The setup for The ABCs Of Death is brilliant. Get 26 badass directors and give them some cash to make something sick and twisted. Unfortunately, not structuring it properly resulted in an extremely discombobulated flick with some high quality shorts among a barrage of lame and not so great ones. When I first saw the movie I was extremely disappointed, but over the past few years I’ve grown to love a handful of shorts and continue to watch them on and off again. D, L, O, Q, R, S, U, and Y were my favorites but everything else was either very bland or just not good. Now we have The ABCs Of Death 2 which is completely different. Regrettably, that “difference” is that they are all quality shorts but very few are entertaining.
You know that moment when you first start getting a hangnail? You know you should get the clippers and cut it off before it becomes a real hassle, but instead, you play with it. You twist it around, push it back into the already ruptured skin, or pull on it. Sometimes, you can make it bleed. It hurts. You know you should stop. You don’t even understand why you’re putting yourself through that pain. But you keep doing it because part of you, a dark nameless section of your psyche, enjoys it. It loves the pain. It needs the humiliation.
If you’re a fan of that level of masochism, you’ll have a great time with The Scared Stiff Collection, Vol. 1. Low-budget horror can be a wonderful thing. Even some zero-budget stuff can be all right. But there are some movies that are not watched as much as they are gawked at, where wretched ineptitude is the real star of the show and it hurts.
The V/H/S series is something I’ve loved and hated at the same time. I say that with the utmost respect; I’m not trying to be an asshole. When the first installment was released I was fucking stoked. Between the filmmakers involved and the trailer that was released, I couldn’t wait until the day I saw it. I remember very vividly renting it at midnight on VOD and being overwhelmed and underwhelmed at the same time. I’ve actually felt this way with every entry and that’s because all the installments are 50/50 for me.
Nick Cave: That name is all you have to say in order to get someone’s attention rather quickly. Nick Cave is The Man among men and a God among musicians.
One person that knows this is Nick Cave.
Ever since I was a kid I’ve been fascinated by Jimi Hendrix. Everything about the guy, from his skills to his backstory, intrigued and inspired me and still does to this day. A few years ago I remember OutKast’s André 3000 being announced for a Hendrix film, Jimi: All Is By My Side. Ever since then it has been on my radar and I knew I needed to see it.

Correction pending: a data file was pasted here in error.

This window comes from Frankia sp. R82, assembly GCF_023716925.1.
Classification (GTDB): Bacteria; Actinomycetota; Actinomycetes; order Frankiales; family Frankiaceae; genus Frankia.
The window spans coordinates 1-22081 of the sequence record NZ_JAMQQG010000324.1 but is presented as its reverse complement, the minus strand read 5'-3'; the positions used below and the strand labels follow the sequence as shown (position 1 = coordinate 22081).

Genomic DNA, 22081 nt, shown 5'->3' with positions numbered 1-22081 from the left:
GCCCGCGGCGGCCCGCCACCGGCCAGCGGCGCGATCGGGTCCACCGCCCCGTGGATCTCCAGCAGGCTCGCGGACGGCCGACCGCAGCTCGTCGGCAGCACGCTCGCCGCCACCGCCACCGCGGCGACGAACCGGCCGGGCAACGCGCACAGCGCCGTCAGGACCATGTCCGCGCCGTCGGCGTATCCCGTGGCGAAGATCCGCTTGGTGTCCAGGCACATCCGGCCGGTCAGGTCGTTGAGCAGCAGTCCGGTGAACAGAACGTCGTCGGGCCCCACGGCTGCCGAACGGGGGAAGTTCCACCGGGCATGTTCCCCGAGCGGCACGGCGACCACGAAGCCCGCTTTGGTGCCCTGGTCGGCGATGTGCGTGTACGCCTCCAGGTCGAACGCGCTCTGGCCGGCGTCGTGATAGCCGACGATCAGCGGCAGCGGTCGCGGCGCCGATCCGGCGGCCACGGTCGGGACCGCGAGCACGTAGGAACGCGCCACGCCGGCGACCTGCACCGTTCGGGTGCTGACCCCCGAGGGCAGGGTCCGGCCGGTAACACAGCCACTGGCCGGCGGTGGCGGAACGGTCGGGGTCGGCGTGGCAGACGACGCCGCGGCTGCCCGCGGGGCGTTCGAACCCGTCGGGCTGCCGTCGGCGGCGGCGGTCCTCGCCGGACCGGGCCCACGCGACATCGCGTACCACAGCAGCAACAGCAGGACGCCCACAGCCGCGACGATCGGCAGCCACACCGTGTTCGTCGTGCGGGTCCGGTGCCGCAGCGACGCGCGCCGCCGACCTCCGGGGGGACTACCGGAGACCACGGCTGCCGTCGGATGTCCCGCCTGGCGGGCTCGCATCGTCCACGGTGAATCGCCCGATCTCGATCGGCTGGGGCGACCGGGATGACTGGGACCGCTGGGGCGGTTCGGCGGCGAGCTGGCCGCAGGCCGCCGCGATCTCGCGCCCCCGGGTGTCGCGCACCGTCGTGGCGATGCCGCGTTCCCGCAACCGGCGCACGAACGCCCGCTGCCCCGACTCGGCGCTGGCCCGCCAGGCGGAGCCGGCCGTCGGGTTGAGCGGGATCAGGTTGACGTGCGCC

I’m sad to say it’s by far one of the worst biopics I’ve ever encountered.
Leigh Whannell, along with his partner in crime, James Wan, erupted onto the scene with Saw back into 2004. Together they wrote some of the sequels, plus Dead Silence, and Insidious 1 & 2 (and soon to be part 3) Now Whannell has brought us a non-horror flick, The Mule.
As a kid I grew up on a variety of different films. My mother loved horror, dad loved westerns and action flicks, my grandma was obsessed with dramas, and I loved everything. I’m thankful for the upbringing I had because it made me who I am today. Even though I was a cinephile by the time I was seven or so, I still missed a lot of films. Now I’m 30 and I’m still making epic discoveries on my own. Recently I discovered one of the best westerns I’ve ever seen, Compañeros.
So much of the success of Starry Eyes rests on lead actress Alex Essoe’s able shoulders. She beautifully embodies the role of Sarah, a budding actress who pines for the role that will catapult her into the pantheon of the Old School Hollywood ladies whose photos adorn her bedroom walls. Surrounded by struggling fellow thespians, one of whom (Erin) wants to cut her down at every opportunity, Alex’s insecurity and fragility is palpable and painful to witness. Forced to pay the bills working at a Hooters-type restaurant, she is thrilled when she gets an audition from the esteemed Astraeus Pictures.
By Less Lee Moore
From the lurid Frank Frazetta-style cover art to its evocative title, The Witch Who Came From The Sea seems like it might be a female-fronted version of The Beastmaster. As intriguing as that possibility sounds, the film is something altogether different and much more profound. Directed by Matt Cimber (Butterfly, Hundra) in 1971, The Witch Who Came From The Sea wasn’t released until 1976, and even then, ran afoul of the MPAA for what they considered gratuitous violence, nudity, and rather dark subject matter.
One of the fascinating things about Christianity is you can do anything and call it a ministry. Hand puppets. Being a clown. Fixing cars. Shaving. Do it in the name of Jesus Christ, and it is a fully sanctioned activity done for the benefit of the Church Universal.
It makes sense, therefore, that there could be a professional wrestling ministry. The documentary Wrestling with Satan spotlights a six-year period in the history of the Christian Wrestling Federation (CWF). Led by the charismatic Rob Vaughn, who performs under the name “Jesus Freak,” the CWF is an actual independent wrestling company. His stable of wrestlers is highly trained and works well in the ring. Wrestling fans will appreciate the fact that the only special feature on the disc is comprised of seven bonus matches.